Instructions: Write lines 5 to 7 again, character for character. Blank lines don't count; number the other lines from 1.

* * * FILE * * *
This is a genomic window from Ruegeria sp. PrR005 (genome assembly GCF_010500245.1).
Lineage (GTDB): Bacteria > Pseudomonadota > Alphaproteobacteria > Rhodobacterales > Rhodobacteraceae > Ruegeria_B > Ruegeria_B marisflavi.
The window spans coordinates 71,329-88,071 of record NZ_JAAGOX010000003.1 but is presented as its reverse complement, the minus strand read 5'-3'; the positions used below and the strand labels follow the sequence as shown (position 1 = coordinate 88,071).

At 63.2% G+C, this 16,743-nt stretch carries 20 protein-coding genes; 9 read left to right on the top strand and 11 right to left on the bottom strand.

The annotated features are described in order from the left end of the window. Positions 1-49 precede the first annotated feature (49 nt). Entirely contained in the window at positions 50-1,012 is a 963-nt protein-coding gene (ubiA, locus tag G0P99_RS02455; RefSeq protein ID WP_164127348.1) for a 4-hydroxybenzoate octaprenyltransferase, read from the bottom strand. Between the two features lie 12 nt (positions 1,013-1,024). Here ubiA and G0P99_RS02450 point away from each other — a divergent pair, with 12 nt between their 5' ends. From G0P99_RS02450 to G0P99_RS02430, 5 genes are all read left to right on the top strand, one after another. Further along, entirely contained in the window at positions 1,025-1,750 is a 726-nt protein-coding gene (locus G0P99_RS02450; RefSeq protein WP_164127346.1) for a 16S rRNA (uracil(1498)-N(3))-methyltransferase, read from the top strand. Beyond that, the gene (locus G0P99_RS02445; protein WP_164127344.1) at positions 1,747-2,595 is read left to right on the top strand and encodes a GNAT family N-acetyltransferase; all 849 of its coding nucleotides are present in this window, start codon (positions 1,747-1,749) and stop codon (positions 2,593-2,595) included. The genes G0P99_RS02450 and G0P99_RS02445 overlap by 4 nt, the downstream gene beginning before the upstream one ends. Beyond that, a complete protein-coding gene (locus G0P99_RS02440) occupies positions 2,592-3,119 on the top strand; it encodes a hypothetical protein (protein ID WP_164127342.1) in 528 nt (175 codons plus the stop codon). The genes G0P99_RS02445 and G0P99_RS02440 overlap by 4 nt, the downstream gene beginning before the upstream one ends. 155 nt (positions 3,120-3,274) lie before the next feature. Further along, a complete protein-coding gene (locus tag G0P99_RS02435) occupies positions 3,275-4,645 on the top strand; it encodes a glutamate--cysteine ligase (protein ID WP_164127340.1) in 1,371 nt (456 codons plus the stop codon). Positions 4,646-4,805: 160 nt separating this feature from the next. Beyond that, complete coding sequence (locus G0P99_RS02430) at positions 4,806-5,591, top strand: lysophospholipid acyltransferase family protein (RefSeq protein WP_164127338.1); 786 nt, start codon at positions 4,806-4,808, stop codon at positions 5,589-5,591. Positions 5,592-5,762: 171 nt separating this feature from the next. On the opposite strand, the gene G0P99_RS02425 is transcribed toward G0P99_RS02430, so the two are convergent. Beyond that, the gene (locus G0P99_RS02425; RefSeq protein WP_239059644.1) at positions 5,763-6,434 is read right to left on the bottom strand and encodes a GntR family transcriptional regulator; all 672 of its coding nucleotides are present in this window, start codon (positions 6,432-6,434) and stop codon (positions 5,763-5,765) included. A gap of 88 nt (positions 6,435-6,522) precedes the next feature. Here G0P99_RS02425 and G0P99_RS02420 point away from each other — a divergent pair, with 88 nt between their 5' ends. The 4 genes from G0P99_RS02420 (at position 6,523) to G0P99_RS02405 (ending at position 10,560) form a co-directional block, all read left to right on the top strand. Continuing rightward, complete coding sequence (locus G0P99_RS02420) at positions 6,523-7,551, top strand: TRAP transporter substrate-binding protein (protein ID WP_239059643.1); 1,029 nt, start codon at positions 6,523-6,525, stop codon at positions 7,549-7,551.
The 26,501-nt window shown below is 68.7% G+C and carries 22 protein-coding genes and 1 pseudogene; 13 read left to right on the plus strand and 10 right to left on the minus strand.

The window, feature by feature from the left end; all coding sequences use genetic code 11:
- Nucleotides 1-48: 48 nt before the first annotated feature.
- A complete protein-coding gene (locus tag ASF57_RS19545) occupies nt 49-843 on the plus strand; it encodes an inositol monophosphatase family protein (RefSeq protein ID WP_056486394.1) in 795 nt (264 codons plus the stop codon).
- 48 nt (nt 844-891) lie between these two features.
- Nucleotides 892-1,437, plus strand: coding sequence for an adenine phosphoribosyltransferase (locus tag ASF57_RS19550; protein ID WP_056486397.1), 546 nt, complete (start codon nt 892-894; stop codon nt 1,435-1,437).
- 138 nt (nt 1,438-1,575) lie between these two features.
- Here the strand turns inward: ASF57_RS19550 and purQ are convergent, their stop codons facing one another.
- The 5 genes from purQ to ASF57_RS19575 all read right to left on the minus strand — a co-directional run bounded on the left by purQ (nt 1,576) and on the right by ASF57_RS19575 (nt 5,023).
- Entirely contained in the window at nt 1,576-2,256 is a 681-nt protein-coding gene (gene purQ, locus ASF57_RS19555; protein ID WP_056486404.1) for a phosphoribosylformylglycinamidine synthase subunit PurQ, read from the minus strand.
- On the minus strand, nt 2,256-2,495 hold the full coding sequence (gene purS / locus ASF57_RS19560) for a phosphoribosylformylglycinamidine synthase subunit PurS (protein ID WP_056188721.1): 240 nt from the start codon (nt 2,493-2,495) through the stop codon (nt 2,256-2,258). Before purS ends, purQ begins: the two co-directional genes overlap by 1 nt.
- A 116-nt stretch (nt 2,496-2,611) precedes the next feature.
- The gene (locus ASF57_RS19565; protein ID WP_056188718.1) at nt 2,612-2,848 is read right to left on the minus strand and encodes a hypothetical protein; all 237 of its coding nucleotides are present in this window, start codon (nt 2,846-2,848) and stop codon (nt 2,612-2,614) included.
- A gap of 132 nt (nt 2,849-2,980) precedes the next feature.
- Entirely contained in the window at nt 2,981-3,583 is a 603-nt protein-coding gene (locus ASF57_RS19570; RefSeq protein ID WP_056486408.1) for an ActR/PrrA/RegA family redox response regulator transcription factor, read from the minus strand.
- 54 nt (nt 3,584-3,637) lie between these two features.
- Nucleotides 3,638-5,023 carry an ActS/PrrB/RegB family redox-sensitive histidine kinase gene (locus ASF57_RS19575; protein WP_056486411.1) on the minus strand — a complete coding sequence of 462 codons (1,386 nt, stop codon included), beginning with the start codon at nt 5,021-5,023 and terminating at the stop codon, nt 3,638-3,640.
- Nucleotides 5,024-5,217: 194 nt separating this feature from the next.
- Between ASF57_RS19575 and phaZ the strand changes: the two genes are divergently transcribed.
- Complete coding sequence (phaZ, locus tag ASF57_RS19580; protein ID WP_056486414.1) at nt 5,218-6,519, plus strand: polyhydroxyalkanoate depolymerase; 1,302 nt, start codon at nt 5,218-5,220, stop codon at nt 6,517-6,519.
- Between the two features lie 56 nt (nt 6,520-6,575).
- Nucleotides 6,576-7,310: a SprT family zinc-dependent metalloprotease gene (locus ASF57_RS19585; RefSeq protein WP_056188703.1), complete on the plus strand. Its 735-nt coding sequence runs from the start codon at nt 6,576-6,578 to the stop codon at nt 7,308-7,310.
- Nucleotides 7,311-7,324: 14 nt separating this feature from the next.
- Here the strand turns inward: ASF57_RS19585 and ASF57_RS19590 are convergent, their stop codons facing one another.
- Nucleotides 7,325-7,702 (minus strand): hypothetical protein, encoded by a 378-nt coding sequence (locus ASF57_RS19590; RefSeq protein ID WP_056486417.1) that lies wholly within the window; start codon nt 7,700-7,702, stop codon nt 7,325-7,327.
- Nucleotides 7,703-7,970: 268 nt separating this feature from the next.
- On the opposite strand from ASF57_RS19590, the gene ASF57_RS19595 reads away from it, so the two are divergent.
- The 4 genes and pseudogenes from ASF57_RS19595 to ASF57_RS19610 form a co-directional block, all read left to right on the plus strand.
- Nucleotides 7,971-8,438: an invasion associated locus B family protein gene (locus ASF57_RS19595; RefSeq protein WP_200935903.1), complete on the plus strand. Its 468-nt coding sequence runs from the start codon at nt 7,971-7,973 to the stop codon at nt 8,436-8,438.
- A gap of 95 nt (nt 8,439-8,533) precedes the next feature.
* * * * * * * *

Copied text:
The annotated features are described in order from the left end of the window. Positions 1-49 precede the first annotated feature (49 nt). Entirely contained in the window at positions 50-1,012 is a 963-nt protein-coding gene (ubiA, locus tag G0P99_RS02455; RefSeq protein ID WP_164127348.1) for a 4-hydroxybenzoate octaprenyltransferase, read from the bottom strand. Between the two features lie 12 nt (positions 1,013-1,024). Here ubiA and G0P99_RS02450 point away from each other — a divergent pair, with 12 nt between their 5' ends. From G0P99_RS02450 to G0P99_RS02430, 5 genes are all read left to right on the top strand, one after another. Further along, entirely contained in the window at positions 1,025-1,750 is a 726-nt protein-coding gene (locus G0P99_RS02450; RefSeq protein WP_164127346.1) for a 16S rRNA (uracil(1498)-N(3))-methyltransferase, read from the top strand. Beyond that, the gene (locus G0P99_RS02445; protein WP_164127344.1) at positions 1,747-2,595 is read left to right on the top strand and encodes a GNAT family N-acetyltransferase; all 849 of its coding nucleotides are present in this window, start codon (positions 1,747-1,749) and stop codon (positions 2,593-2,595) included. The genes G0P99_RS02450 and G0P99_RS02445 overlap by 4 nt, the downstream gene beginning before the upstream one ends. Beyond that, a complete protein-coding gene (locus G0P99_RS02440) occupies positions 2,592-3,119 on the top strand; it encodes a hypothetical protein (protein ID WP_164127342.1) in 528 nt (175 codons plus the stop codon). The genes G0P99_RS02445 and G0P99_RS02440 overlap by 4 nt, the downstream gene beginning before the upstream one ends. 155 nt (positions 3,120-3,274) lie before the next feature. Further along, a complete protein-coding gene (locus tag G0P99_RS02435) occupies positions 3,275-4,645 on the top strand; it encodes a glutamate--cysteine ligase (protein ID WP_164127340.1) in 1,371 nt (456 codons plus the stop codon). Positions 4,646-4,805: 160 nt separating this feature from the next. Beyond that, complete coding sequence (locus G0P99_RS02430) at positions 4,806-5,591, top strand: lysophospholipid acyltransferase family protein (RefSeq protein WP_164127338.1); 786 nt, start codon at positions 4,806-4,808, stop codon at positions 5,589-5,591. Positions 5,592-5,762: 171 nt separating this feature from the next. On the opposite strand, the gene G0P99_RS02425 is transcribed toward G0P99_RS02430, so the two are convergent. Beyond that, the gene (locus G0P99_RS02425; RefSeq protein WP_239059644.1) at positions 5,763-6,434 is read right to left on the bottom strand and encodes a GntR family transcriptional regulator; all 672 of its coding nucleotides are present in this window, start codon (positions 6,432-6,434) and stop codon (positions 5,763-5,765) included. A gap of 88 nt (positions 6,435-6,522) precedes the next feature. Here G0P99_RS02425 and G0P99_RS02420 point away from each other — a divergent pair, with 88 nt between their 5' ends. The 4 genes from G0P99_RS02420 (at position 6,523) to G0P99_RS02405 (ending at position 10,560) form a co-directional block, all read left to right on the top strand. Continuing rightward, complete coding sequence (locus G0P99_RS02420) at positions 6,523-7,551, top strand: TRAP transporter substrate-binding protein (protein ID WP_239059643.1); 1,029 nt, start codon at positions 6,523-6,525, stop codon at positions 7,549-7,551.
The 26,501-nt window shown below is 68.7% G+C and carries 22 protein-coding genes and 1 pseudogene; 13 read left to right on the plus strand and 10 right to left on the minus strand.

The window, feature by feature from the left end; all coding sequences use genetic code 11: